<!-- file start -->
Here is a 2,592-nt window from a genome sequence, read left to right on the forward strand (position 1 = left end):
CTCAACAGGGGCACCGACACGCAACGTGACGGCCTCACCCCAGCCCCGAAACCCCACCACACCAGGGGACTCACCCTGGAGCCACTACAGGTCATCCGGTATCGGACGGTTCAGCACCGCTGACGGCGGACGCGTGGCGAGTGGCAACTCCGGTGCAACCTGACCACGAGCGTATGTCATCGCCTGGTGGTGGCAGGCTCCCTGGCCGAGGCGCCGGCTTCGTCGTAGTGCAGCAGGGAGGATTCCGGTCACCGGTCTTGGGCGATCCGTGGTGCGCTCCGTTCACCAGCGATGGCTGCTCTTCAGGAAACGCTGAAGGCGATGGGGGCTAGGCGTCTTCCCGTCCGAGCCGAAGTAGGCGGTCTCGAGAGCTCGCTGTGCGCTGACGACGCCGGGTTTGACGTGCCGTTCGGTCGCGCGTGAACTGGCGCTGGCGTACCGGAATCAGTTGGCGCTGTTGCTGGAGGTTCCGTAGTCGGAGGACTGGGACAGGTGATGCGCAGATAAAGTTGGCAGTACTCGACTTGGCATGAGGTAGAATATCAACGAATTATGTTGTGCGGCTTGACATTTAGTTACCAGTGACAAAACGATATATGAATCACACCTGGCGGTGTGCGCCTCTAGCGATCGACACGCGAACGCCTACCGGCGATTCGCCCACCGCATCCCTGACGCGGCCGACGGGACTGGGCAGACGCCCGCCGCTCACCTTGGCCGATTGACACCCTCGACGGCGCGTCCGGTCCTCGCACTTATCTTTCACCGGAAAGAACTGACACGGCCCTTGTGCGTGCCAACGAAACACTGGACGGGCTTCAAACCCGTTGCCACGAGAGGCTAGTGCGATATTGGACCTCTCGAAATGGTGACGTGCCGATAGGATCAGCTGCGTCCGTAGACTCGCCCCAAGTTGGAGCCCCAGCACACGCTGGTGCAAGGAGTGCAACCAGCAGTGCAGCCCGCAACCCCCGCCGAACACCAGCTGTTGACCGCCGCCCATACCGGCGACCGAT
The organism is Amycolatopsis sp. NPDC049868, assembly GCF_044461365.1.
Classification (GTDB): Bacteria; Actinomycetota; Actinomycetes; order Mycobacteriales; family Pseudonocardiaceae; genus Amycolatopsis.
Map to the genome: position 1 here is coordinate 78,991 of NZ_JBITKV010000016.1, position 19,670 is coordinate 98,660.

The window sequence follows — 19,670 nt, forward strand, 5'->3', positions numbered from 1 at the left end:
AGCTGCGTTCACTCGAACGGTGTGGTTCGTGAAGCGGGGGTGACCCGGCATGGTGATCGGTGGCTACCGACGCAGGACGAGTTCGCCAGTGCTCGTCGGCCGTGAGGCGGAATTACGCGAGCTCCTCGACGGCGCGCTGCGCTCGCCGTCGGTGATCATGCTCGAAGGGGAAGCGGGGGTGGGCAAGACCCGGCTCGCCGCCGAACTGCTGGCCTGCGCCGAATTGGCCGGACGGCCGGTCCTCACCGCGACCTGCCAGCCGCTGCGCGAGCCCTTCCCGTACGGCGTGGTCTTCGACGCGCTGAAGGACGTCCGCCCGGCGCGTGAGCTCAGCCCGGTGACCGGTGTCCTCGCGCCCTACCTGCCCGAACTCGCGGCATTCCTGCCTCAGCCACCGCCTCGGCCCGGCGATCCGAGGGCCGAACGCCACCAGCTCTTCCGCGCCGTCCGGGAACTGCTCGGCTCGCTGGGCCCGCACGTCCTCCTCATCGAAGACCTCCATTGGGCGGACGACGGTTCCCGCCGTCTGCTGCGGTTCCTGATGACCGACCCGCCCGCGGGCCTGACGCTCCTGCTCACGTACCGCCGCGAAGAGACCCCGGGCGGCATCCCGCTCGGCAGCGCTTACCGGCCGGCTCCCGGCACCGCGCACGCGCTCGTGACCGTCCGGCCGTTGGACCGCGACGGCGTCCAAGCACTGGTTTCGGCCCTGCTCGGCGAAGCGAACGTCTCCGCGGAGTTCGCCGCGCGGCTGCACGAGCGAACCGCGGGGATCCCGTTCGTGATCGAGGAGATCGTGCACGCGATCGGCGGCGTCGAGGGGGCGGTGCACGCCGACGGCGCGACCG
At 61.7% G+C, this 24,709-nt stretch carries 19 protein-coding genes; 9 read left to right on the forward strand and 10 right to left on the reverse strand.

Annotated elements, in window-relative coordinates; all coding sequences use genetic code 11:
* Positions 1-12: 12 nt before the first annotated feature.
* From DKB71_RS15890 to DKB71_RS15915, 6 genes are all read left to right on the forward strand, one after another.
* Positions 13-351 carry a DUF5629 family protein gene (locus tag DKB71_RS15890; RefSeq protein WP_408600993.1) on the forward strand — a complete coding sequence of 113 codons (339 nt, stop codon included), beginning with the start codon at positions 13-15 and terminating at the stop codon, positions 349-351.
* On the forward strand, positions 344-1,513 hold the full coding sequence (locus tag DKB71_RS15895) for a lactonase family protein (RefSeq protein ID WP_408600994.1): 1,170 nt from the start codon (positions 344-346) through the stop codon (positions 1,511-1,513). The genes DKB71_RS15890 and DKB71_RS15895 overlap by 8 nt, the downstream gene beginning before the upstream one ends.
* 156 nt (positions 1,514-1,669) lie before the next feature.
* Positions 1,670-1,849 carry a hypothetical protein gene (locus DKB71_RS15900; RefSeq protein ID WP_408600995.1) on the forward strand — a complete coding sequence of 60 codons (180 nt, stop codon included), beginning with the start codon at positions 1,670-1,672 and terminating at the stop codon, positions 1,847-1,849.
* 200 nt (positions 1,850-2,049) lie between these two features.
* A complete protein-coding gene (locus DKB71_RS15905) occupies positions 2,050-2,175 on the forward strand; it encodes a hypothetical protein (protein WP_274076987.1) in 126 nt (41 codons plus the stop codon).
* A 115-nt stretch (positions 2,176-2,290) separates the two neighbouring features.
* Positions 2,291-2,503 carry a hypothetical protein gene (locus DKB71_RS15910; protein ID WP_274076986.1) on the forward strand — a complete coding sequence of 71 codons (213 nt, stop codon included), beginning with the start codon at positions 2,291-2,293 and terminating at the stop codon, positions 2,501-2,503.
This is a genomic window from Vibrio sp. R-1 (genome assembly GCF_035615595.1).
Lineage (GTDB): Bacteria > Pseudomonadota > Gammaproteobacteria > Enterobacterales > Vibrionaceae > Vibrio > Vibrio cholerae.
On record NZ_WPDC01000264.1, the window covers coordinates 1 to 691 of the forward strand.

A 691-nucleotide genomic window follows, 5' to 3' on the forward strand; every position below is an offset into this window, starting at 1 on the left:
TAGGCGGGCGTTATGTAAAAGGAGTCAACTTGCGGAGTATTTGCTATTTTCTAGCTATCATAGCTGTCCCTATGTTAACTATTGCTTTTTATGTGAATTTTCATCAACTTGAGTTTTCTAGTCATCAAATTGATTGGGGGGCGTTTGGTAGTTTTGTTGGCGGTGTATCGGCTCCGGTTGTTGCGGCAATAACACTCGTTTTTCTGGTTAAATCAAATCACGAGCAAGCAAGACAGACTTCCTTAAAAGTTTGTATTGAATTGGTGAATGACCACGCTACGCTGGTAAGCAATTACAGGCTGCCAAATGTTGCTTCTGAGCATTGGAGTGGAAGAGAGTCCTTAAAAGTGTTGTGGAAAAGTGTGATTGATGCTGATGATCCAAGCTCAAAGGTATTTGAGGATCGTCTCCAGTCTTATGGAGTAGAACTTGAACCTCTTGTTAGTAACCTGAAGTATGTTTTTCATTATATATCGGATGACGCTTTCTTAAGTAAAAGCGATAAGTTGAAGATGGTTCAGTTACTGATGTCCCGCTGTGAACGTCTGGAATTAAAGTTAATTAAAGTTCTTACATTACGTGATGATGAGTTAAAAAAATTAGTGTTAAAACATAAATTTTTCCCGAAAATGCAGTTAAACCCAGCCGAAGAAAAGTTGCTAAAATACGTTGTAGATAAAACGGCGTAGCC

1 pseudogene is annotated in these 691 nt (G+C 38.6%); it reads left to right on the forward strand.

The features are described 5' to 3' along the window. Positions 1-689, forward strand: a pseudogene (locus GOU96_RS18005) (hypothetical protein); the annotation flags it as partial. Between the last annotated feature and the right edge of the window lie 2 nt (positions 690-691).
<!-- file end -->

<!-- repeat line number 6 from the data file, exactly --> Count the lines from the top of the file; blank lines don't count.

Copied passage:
The window sequence follows — 19,670 nt, forward strand, 5'->3', positions numbered from 1 at the left end: